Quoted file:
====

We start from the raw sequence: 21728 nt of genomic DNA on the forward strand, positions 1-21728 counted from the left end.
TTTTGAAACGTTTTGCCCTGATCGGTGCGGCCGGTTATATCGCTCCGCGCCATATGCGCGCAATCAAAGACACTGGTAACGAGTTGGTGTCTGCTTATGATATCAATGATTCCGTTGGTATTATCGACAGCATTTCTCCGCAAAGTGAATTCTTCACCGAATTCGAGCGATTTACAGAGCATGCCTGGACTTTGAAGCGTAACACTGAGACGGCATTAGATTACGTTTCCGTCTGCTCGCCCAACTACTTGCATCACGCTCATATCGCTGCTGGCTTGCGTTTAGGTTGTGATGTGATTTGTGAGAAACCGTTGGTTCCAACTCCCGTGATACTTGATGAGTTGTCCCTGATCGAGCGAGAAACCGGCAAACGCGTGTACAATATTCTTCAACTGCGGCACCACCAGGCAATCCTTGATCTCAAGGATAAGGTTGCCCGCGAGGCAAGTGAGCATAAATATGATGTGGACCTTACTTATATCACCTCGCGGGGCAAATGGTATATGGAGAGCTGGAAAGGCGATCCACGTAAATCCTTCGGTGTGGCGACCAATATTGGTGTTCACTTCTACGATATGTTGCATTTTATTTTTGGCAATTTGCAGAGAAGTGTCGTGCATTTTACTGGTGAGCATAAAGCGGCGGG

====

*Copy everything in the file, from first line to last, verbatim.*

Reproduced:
We start from the raw sequence: 21728 nt of genomic DNA on the forward strand, positions 1-21728 counted from the left end.
TTTTGAAACGTTTTGCCCTGATCGGTGCGGCCGGTTATATCGCTCCGCGCCATATGCGCGCAATCAAAGACACTGGTAACGAGTTGGTGTCTGCTTATGATATCAATGATTCCGTTGGTATTATCGACAGCATTTCTCCGCAAAGTGAATTCTTCACCGAATTCGAGCGATTTACAGAGCATGCCTGGACTTTGAAGCGTAACACTGAGACGGCATTAGATTACGTTTCCGTCTGCTCGCCCAACTACTTGCATCACGCTCATATCGCTGCTGGCTTGCGTTTAGGTTGTGATGTGATTTGTGAGAAACCGTTGGTTCCAACTCCCGTGATACTTGATGAGTTGTCCCTGATCGAGCGAGAAACCGGCAAACGCGTGTACAATATTCTTCAACTGCGGCACCACCAGGCAATCCTTGATCTCAAGGATAAGGTTGCCCGCGAGGCAAGTGAGCATAAATATGATGTGGACCTTACTTATATCACCTCGCGGGGCAAATGGTATATGGAGAGCTGGAAAGGCGATCCACGTAAATCCTTCGGTGTGGCGACCAATATTGGTGTTCACTTCTACGATATGTTGCATTTTATTTTTGGCAATTTGCAGAGAAGTGTCGTGCATTTTACTGGTGAGCATAAAGCGGCGGG